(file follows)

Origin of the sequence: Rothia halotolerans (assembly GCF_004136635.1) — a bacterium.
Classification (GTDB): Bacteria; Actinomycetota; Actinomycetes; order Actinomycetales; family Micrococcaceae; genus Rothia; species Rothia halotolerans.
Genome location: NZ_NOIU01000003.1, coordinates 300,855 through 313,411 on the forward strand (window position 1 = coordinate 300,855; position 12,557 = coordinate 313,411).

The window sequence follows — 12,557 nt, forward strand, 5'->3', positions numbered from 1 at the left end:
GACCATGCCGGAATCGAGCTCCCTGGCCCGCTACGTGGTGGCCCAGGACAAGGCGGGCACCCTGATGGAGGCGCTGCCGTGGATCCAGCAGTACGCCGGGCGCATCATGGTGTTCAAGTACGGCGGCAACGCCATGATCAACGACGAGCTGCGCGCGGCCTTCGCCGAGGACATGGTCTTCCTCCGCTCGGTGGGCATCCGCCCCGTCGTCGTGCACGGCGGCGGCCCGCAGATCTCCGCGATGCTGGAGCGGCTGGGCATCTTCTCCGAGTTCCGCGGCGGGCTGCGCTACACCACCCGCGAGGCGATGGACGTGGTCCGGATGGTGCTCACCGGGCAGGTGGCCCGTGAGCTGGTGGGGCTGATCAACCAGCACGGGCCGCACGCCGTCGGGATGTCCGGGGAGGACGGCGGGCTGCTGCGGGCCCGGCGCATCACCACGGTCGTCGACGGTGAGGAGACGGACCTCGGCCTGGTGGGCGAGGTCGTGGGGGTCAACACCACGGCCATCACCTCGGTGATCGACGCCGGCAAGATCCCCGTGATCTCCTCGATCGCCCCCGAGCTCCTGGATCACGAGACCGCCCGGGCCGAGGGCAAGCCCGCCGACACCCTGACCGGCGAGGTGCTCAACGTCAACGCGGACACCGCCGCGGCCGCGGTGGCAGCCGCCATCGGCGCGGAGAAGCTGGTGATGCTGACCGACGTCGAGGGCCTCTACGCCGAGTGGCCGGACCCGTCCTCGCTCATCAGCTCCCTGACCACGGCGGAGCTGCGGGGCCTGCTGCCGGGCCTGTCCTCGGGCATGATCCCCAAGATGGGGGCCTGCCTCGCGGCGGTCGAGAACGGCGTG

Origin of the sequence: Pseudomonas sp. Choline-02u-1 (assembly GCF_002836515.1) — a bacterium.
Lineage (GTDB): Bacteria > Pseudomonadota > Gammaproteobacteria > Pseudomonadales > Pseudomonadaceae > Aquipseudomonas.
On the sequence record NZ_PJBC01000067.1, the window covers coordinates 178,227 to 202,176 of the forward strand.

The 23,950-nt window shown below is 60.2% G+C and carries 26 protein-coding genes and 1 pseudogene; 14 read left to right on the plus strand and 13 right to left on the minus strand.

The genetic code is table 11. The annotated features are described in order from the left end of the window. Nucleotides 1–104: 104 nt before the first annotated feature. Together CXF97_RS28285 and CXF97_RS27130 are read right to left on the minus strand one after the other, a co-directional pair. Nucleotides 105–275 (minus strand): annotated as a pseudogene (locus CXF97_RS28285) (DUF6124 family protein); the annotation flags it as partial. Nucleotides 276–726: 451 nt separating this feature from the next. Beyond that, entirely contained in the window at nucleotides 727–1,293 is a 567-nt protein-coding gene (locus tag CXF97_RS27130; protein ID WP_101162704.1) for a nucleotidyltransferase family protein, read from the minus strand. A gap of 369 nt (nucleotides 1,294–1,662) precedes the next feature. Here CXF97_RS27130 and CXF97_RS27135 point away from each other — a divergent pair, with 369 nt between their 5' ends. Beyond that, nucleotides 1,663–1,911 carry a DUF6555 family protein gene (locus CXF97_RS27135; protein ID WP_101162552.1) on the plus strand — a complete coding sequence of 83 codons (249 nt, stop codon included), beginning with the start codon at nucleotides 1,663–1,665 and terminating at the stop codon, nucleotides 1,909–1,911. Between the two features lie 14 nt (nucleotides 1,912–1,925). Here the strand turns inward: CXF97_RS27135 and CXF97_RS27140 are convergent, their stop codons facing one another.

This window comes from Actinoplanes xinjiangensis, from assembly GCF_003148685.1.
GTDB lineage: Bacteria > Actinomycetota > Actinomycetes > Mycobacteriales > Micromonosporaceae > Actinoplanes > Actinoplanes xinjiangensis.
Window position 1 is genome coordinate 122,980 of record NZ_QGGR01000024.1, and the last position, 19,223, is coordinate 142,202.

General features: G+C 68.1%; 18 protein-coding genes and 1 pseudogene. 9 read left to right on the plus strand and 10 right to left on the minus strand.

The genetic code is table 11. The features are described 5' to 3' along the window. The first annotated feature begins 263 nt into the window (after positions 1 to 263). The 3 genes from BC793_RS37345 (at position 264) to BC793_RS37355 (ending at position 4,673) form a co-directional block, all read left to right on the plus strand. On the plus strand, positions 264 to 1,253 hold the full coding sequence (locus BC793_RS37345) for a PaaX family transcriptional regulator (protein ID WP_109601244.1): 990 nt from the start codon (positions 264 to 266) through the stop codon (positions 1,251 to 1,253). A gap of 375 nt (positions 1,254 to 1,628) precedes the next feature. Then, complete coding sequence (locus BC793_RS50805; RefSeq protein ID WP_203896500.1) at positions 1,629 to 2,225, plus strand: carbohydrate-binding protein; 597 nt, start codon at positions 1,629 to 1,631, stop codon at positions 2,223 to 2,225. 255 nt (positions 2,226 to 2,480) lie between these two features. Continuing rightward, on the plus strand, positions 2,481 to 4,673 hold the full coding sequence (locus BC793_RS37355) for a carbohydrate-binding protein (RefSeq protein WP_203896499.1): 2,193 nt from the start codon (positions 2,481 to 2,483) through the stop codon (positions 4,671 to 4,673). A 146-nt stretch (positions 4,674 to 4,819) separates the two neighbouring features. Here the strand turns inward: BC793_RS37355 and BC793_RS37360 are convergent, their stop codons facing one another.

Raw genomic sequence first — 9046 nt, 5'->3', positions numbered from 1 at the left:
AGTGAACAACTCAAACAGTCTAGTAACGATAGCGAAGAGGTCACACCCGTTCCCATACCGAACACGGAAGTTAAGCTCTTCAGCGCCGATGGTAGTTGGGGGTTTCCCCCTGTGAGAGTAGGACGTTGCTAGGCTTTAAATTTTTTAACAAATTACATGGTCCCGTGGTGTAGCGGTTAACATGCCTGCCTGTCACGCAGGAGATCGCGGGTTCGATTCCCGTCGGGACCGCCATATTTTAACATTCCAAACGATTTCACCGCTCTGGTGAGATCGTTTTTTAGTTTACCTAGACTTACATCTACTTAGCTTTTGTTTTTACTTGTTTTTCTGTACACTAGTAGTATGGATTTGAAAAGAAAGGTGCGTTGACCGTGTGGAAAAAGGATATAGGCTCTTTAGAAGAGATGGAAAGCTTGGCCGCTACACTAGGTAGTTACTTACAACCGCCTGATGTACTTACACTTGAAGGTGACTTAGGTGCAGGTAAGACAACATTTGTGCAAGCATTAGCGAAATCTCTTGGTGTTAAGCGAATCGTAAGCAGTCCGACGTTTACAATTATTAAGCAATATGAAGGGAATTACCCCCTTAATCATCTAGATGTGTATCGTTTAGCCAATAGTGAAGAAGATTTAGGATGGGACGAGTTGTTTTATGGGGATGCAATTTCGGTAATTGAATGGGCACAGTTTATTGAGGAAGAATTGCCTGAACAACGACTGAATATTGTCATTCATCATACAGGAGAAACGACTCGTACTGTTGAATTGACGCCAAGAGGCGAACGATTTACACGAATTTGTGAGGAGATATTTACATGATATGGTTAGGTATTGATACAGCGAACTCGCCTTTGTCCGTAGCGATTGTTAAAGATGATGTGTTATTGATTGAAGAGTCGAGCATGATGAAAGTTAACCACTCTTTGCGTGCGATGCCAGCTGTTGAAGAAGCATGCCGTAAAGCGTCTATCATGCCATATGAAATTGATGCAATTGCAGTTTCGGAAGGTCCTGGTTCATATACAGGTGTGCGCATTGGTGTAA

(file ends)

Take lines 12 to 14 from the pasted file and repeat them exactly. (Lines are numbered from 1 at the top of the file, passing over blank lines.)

GTDB lineage: Bacteria > Actinomycetota > Actinomycetes > Mycobacteriales > Micromonosporaceae > Actinoplanes > Actinoplanes xinjiangensis.
Window position 1 is genome coordinate 122,980 of record NZ_QGGR01000024.1, and the last position, 19,223, is coordinate 142,202.

General features: G+C 68.1%; 18 protein-coding genes and 1 pseudogene. 9 read left to right on the plus strand and 10 right to left on the minus strand.